Constitutional Transitions is pleased to introduce George Anderson, one of six visiting fellows to join the Center this semester. Anderson comes to the Center with extensive governmental experience in his native Canada, and has worked around the world to improve governance in existing and emerging federal systems. Currently, he is also working with the United Nations in support of Yemen’s constitutional transition, where the future federal form of the country has been highly contentious.
Anderson held numerous senior appointments in the Canadian government, including in the Ministry of Foreign Affairs, where he worked on the patriation of Canada’s Constitution from the United Kingdom; he also served as Deputy Minister of Intergovernmental Affairs, and later Natural Resources. Within Intergovernmental Affairs, he was deeply involved in matters concerning the relationship between Canada’s federal and provincial governments, and the federal government’s response to Quebec’s 1995 secession referendum.
He left government in 2005 to pursue his interest in federalism as the President and CEO of the Forum of Federations, an international governance organization funded by ten federal states with programs in over twenty countries. Anderson worked on constitutional transitions in Iraq, Kenya, Nepal, Somalia, and Sudan. The Forum shares experience amongst federations and provides assistance in countries considering federalism. While at the Forum, Anderson wrote short introductory books on federalism and fiscal federalism, both of which have been widely translated, and edited volumes on oil and gas in federations and internal markets in federal systems. More recently, he co-edited a book on federal rivers, which will appear early in 2014.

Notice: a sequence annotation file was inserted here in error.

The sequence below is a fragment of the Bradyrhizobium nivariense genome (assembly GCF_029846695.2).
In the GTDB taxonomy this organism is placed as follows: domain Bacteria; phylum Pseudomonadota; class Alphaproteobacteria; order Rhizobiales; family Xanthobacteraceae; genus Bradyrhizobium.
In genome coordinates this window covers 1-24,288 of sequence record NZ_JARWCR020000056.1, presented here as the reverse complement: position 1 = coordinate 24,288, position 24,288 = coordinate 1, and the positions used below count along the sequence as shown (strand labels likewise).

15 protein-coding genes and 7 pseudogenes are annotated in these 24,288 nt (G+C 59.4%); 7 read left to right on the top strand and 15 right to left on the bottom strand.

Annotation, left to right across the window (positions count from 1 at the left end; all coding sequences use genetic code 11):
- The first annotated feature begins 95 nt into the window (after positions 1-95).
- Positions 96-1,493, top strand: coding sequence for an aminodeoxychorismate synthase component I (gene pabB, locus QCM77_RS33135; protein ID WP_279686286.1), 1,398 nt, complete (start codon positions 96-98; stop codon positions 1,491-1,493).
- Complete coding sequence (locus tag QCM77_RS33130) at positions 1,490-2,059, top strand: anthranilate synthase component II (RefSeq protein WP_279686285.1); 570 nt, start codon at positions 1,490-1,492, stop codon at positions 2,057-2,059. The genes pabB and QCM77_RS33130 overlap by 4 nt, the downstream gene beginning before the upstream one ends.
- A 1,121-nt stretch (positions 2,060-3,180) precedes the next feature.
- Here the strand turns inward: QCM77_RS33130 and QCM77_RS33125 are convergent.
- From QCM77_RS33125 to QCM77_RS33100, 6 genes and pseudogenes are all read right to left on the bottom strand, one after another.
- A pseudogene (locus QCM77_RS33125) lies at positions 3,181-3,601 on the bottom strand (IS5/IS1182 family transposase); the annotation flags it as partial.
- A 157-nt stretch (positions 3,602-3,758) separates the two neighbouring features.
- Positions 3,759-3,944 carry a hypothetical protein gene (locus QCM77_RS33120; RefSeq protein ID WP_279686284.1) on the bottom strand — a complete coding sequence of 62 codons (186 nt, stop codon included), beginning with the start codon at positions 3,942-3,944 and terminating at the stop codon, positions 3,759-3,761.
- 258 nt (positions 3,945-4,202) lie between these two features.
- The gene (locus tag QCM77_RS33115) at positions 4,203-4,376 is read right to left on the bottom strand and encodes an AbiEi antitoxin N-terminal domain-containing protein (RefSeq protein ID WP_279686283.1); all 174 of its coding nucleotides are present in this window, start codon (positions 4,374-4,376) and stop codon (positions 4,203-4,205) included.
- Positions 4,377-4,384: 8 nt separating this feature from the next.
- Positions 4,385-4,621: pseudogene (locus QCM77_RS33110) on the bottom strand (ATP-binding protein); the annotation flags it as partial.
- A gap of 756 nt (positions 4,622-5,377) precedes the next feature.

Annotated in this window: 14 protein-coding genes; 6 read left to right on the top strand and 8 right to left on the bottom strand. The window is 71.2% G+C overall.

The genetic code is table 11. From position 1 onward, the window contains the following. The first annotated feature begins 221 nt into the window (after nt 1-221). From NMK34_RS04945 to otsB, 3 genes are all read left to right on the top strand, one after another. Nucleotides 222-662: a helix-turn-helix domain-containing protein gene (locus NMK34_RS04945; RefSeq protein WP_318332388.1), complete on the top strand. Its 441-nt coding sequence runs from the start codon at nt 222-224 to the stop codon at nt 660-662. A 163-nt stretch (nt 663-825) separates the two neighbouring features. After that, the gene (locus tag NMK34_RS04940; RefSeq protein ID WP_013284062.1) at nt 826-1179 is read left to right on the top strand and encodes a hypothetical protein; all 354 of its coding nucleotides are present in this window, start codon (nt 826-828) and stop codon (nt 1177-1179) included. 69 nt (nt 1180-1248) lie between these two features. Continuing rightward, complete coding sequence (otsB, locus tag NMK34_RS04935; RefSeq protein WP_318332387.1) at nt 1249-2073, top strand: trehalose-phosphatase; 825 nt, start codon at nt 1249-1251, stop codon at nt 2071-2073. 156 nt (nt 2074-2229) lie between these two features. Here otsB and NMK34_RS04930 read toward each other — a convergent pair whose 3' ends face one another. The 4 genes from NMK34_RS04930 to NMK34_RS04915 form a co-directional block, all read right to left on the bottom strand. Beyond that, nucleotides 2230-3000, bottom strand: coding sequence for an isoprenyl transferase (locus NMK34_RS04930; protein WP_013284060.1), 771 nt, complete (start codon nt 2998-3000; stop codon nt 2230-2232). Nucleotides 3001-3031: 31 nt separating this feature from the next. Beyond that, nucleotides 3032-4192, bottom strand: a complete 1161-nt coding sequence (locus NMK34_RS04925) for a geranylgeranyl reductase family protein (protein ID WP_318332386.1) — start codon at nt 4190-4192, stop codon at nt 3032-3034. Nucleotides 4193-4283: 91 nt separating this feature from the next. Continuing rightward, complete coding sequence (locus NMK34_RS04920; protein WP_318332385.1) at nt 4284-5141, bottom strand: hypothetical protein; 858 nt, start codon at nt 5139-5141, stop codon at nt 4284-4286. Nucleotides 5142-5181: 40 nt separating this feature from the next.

In 2012–13 Anderson was a member of the United Nations Standby Team of Mediation Experts, which took him to yet more countries engaged in constitutional transitions. Since March of this year, he has been working closely with Jamal Benomar, the U.N. Special Adviser on Yemen. Following Ali Abdullah Saleh’s removal from power, Yemen has engaged in a National Dialogue Conference (NDC) composed of over 500 representatives of political parties and diverse civil society groups, as well as the dissident groups from the South and North. The Southern issue is perhaps the most intractable, given the deep alienation of the South, which feels it has been systematically exploited since the country’s unification in 1990. Though the NDC parties have agreed in principle to some form of federalism, they have yet to reconcile their very different views on the number and definition of the states as well as the extent of the devolution of powers. Anderson was most recently in Yemen in September and will return in November, by which time it is hoped the country’s Constitutional Drafting Committee will have begun the drafting process. More information on the NDC and the Southern Issue Working Group is available here.
Constitutional Transitions is proud to host George Anderson for the entire 2013–14 academic year. While here, he will focus on one of Constitutional Transitions’ current research projects, “Dealing with Territorial Cleavages in Transitions to Constitutional Democracy.” The project will bring together over a dozen case studies from states whose constitutional transitions have had to consider such options as federalism, asymmetric autonomy, consociationalism or the maintenance of unitary structures to deal with regional cleavages. A particular focus will be on the processes involved in these transitions. The project will produce an academic volume and publications aimed at practitioners. More information on that research is available here.
We hope you will join us in welcoming George Anderson to the Center. To read his full biography, please click here.
Introducing 2013-14 CT Fellow David Dyzenhaus
(12 October 2013)